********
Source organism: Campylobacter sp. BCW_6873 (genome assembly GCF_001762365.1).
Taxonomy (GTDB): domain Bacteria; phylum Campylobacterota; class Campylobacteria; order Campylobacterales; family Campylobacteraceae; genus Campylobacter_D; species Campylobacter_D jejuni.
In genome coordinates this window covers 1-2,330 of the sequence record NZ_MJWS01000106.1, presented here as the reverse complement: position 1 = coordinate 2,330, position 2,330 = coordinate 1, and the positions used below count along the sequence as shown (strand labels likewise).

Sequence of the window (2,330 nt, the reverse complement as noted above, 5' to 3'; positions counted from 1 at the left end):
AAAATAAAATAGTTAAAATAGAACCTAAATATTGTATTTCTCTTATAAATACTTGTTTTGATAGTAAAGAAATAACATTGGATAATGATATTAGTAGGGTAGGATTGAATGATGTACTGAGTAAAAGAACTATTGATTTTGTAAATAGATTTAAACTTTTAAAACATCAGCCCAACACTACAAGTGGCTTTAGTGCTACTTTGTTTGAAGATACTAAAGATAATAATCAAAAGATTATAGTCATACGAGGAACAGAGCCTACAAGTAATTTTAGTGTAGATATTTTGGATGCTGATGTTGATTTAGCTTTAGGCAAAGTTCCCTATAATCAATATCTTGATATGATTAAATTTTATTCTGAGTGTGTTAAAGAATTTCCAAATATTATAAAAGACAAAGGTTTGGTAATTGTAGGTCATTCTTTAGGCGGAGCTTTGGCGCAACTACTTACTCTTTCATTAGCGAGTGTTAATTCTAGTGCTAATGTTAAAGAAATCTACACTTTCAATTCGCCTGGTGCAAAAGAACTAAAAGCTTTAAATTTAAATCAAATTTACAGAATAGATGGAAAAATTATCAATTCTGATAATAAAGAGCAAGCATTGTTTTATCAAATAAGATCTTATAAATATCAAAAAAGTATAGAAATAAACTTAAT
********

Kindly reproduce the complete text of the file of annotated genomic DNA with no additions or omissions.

Source organism: Campylobacter sp. BCW_6873 (genome assembly GCF_001762365.1).
Taxonomy (GTDB): domain Bacteria; phylum Campylobacterota; class Campylobacteria; order Campylobacterales; family Campylobacteraceae; genus Campylobacter_D; species Campylobacter_D jejuni.
In genome coordinates this window covers 1-2,330 of the sequence record NZ_MJWS01000106.1, presented here as the reverse complement: position 1 = coordinate 2,330, position 2,330 = coordinate 1, and the positions used below count along the sequence as shown (strand labels likewise).

Sequence of the window (2,330 nt, the reverse complement as noted above, 5' to 3'; positions counted from 1 at the left end):
AAAATAAAATAGTTAAAATAGAACCTAAATATTGTATTTCTCTTATAAATACTTGTTTTGATAGTAAAGAAATAACATTGGATAATGATATTAGTAGGGTAGGATTGAATGATGTACTGAGTAAAAGAACTATTGATTTTGTAAATAGATTTAAACTTTTAAAACATCAGCCCAACACTACAAGTGGCTTTAGTGCTACTTTGTTTGAAGATACTAAAGATAATAATCAAAAGATTATAGTCATACGAGGAACAGAGCCTACAAGTAATTTTAGTGTAGATATTTTGGATGCTGATGTTGATTTAGCTTTAGGCAAAGTTCCCTATAATCAATATCTTGATATGATTAAATTTTATTCTGAGTGTGTTAAAGAATTTCCAAATATTATAAAAGACAAAGGTTTGGTAATTGTAGGTCATTCTTTAGGCGGAGCTTTGGCGCAACTACTTACTCTTTCATTAGCGAGTGTTAATTCTAGTGCTAATGTTAAAGAAATCTACACTTTCAATTCGCCTGGTGCAAAAGAACTAAAAGCTTTAAATTTAAATCAAATTTACAGAATAGATGGAAAAATTATCAATTCTGATAATAAAGAGCAAGCATTGTTTTATCAAATAAGATCTTATAAATATCAAAAAAGTATAGAAATAAACTTAAT